“Priced Out: 15 Years of Gentrification in Portland, Oregon”
"Priced Out" is an investigative and personal look at how skyrocketing housing prices are displacing Portland's black community and reshaping the entire city. The feature-length documentary explores the complexities and contradictions of gentrification and what neighborhood life means after the era of "The Ghetto."
The film is a sequel to the 2002 documentary “NorthEast Passage: The Inner City and the American Dream.”
"Priced Out" is currently in production with an expected release in winter of 2016/17.
A nonprofit project in partnership with Northwest Documentary Arts & Media
Two local residents, Cornelius Swart and Spencer Wolf, took five years to produce the original film. The two are teaming up once again for the sequel.
Please consider giving to this important project by joining us on Kickstarter and Facebook.
In the late 1990s Nikki Williams, a black single mother, embraced the idea of gentrification. At the time her block was filled with drug dealers and boarded up storefronts lined her neighborhood streets.
Now, 15 years after the film was shot, Governing Magazine has ranked Portland as the Most Gentrified City in America. Nikki's neighborhood has become one of the trendiest places in the country to live. Crime is down, houses have been fixed up, and new bars and restaurants open up almost every day. But half the black population has left and average home prices have gone from $30,000 to $410,000.
The neighborhoods of North/Northeast Portland have gone from being majority black to majority white. Rents are climbing, homes are being replaced with apartment blocks, and the word “gentrification” is on everyone’s lips.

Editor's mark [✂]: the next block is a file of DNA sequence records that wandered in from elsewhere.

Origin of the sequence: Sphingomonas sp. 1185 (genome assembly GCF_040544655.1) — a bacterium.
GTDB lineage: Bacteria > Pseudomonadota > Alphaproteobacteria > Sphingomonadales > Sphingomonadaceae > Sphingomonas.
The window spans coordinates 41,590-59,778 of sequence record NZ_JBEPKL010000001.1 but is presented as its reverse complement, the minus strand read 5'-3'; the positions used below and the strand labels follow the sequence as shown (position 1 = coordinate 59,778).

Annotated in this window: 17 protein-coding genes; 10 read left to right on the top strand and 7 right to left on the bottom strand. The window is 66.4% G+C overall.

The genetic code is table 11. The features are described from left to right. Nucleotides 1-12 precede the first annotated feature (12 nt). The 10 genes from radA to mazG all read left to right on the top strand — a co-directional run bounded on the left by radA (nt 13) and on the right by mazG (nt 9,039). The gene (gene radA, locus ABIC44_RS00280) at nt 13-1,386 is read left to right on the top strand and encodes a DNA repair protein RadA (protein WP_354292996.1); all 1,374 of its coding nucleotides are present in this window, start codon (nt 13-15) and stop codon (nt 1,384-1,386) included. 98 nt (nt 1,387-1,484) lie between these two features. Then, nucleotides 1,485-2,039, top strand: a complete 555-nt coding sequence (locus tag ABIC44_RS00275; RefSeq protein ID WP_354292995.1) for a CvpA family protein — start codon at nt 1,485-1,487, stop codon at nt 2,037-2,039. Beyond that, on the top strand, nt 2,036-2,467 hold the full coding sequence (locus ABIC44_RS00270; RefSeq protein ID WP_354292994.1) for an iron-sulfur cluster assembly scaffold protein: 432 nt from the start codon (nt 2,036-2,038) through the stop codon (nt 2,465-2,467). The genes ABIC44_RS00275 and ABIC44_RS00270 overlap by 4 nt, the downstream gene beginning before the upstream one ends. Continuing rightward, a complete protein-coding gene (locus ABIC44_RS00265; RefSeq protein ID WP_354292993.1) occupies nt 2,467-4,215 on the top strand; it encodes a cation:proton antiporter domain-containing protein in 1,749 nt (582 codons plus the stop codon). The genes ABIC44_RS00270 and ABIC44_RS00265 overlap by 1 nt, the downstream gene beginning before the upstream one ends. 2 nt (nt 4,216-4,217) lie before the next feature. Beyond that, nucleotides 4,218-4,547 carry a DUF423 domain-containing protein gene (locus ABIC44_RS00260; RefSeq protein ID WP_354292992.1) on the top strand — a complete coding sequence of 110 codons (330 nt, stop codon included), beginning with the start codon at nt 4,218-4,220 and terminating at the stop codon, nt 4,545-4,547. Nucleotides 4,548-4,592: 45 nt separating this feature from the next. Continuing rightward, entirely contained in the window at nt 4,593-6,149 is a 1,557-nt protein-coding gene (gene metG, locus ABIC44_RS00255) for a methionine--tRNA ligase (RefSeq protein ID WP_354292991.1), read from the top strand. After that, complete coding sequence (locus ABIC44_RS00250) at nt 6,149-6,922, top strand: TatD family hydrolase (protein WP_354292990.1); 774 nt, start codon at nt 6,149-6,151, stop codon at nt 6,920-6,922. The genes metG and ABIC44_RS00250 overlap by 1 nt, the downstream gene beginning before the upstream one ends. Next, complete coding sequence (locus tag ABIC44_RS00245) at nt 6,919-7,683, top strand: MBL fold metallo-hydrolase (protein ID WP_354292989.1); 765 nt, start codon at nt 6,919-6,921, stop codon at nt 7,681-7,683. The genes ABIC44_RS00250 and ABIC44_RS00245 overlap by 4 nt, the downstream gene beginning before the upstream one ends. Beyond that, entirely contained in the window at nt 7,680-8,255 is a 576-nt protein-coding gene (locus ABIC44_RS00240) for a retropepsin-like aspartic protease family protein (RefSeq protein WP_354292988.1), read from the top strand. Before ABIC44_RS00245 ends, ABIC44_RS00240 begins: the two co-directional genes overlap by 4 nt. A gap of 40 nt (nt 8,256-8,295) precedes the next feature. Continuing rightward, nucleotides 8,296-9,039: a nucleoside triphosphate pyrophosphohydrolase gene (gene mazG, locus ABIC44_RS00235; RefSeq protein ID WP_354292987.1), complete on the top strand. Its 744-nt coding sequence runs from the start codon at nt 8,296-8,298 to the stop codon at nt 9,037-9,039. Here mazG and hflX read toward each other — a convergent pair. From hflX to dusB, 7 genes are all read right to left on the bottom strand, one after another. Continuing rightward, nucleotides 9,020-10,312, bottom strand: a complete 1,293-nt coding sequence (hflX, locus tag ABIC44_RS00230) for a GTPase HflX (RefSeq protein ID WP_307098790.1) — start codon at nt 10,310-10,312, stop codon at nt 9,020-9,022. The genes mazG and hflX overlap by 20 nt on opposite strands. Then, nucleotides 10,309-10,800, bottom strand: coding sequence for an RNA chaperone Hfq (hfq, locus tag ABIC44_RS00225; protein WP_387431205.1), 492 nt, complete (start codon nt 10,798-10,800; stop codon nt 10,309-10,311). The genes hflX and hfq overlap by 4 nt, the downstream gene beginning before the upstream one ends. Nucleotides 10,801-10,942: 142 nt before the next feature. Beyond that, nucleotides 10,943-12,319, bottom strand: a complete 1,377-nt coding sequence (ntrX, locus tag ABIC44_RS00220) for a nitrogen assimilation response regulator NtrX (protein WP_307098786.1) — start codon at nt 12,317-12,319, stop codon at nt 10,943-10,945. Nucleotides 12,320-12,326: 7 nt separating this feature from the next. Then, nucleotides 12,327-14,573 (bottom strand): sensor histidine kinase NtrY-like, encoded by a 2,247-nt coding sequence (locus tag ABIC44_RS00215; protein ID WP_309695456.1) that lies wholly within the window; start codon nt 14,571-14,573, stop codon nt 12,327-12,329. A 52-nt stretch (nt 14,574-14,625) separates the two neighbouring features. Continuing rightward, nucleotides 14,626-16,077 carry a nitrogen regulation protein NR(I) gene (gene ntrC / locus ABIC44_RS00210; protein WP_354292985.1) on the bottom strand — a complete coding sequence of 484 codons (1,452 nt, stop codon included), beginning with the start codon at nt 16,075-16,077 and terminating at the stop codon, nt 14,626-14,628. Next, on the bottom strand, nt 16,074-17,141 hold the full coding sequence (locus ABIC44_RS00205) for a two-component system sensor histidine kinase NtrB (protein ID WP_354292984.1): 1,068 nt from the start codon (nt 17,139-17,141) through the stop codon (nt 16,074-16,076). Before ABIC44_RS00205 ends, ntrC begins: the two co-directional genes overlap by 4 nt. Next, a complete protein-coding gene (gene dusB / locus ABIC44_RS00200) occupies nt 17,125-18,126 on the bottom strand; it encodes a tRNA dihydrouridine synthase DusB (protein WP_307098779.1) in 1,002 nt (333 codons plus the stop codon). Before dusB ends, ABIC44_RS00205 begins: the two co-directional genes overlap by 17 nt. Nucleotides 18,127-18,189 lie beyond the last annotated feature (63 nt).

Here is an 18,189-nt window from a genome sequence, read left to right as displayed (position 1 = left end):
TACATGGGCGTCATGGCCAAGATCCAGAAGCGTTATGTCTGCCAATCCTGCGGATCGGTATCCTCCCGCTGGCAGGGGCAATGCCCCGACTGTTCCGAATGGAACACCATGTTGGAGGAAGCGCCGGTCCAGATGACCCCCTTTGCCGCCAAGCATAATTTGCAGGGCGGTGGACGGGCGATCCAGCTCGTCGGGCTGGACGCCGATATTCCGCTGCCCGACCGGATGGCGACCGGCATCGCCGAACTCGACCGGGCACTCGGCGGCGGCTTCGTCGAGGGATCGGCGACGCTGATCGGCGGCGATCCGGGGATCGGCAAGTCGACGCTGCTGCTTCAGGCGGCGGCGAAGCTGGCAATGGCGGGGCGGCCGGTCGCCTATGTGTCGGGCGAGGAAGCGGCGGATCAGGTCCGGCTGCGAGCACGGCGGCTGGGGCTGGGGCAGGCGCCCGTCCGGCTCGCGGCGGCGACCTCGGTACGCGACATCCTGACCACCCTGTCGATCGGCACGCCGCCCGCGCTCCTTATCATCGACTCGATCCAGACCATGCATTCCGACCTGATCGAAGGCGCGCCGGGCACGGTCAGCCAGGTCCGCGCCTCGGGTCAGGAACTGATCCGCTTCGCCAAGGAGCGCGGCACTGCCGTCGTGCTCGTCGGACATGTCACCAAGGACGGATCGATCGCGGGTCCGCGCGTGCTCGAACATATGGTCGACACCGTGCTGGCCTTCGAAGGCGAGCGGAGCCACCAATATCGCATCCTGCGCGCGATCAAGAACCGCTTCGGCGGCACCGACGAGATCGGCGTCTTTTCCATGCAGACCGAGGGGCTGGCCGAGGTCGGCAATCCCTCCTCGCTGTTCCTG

Why did such a dramatic change occur and what does this change mean for residents of other communities that face gentrification?
“Priced Out” will reconnect with the residents and activists featured in the first film to see what’s happened to the neighborhood and find out what will happen next as the community continues to struggle with its identity and its place in the American Dream.
Please consider giving to this important project.
Meet Nikki Williams
In the late 1990s, Williams, a black single mother, embraced the gentrification that was making inroads into her community. But more than 15 years later Williams found herself one of the last black residents on her block. “Priced Out” follows Williams as she decides to sell her home--built by Habitat for Humanity--and move to Dallas, Texas in search of a new black community.
Local Concern / National Issue
Why is this happening?
The film will reexamine public policy and economic forces surrounding gentrification to create a time-lapse portrait of North/Northeast Portland’s rapid transformation and what it does and does not have in common to other gentrifying communities in the nation.
A Dramatic Transformation: Before / After
North Mississippi Avenue and Shaver Street in 2000 when the area was mostly an abandoned commercial district.
The same corner in 2015 is now ground zero for one of the city's trendiest shopping and nightlife areas.